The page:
Three groups hit by the US-Russia sanctions

Moscow (AFP) –


Washington on Friday imposed a raft of new sanctions on Russia over its alleged interference in the 2016 US presidential election, as well as its interventions in Ukraine and Syria.

Here are three key groups that will be hit in a move that targets those close to President Vladimir Putin:

- The oligarchs -

A number of big-name Russian oligarchs have been included in the sanctions list, meaning any assets they hold in areas under US jurisdiction could be frozen.

The highest-profile of these is Oleg Deripaska, who has managed to stay on the right side of Putin and build up a gigantic business empire.

Deripaska was once an associate of US President Donald Trump's former campaign director Paul Manafort.

Others on the list are Kirill Shamalov, reportedly Putin's former son-in-law, and Suleiman Kerimov, a billionaire and senator who is currently being investigated for tax fraud in France.

"We are designating Kirill Shamalov, who married President Putin's daughter in 2013," said a senior US administration official.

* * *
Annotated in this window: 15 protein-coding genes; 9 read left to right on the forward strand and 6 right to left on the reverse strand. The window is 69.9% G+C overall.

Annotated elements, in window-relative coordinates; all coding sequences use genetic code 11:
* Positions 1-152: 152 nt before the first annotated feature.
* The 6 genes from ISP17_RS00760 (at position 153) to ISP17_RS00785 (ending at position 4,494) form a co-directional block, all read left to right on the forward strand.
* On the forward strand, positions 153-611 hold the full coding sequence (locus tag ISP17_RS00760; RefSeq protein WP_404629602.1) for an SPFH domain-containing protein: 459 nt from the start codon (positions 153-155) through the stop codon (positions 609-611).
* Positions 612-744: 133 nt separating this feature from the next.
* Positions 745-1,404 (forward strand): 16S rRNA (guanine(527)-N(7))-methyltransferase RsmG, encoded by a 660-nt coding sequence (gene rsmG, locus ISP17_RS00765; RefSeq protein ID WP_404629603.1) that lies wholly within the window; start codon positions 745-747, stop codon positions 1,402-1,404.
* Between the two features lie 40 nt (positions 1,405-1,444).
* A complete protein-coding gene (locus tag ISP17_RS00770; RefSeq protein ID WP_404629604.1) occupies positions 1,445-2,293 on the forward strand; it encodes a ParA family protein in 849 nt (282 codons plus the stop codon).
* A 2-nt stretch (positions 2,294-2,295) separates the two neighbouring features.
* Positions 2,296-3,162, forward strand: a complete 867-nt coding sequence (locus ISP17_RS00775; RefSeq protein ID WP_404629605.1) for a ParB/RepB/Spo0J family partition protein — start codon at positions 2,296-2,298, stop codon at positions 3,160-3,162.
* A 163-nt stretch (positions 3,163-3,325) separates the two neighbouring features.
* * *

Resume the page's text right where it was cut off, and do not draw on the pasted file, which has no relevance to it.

"Within 18 months of his marriage he acquired a large portion of shares of a Russia based energy company. A year later he was able to borrow more than one billion dollars through a loan from Gazprom bank, a state-owned entity, subject to sectoral sanctions."

- The arms sector -

Washington has put Russia's state arms exporter Rosoboronexport on the sanctions list, meaning any country that trades with Russia's defence or intelligence sectors will also be targeted.

With India set to sign a deal with Moscow for two S-400 air defence systems, New Delhi could be in the firing line -- but commentators have suggested the US will be loath to undermine this relationship.

Putin has made the development of the military-industrial complex one of his priorities since he arrived in power 18 years ago, and this year boasted of "invincible" weapons Russia was developing.

"The fact that Rosoboronexport is the target confirms the true aim of the sanctions," Russia's state-run holding company Rostec said.

"All this big talk and accusations are just an excuse to drive Russia out of the world arms market."

- Top officials -

Among the top officials targeted are several members of the "siloviki", representatives of the army and the security services close to Putin.

These include Nikolai Patrushev, the chief of Russia's security council who formerly succeeded Putin as head of the FSB security service, as well as interior minister Vladimir Kolokoltsev.

Alexei Dyumin, formerly Putin's personal bodyguard and now governor of the central Tula region, is also targeted, along with Alexander Zharov, the head of communications watchdog Roskomnadzor.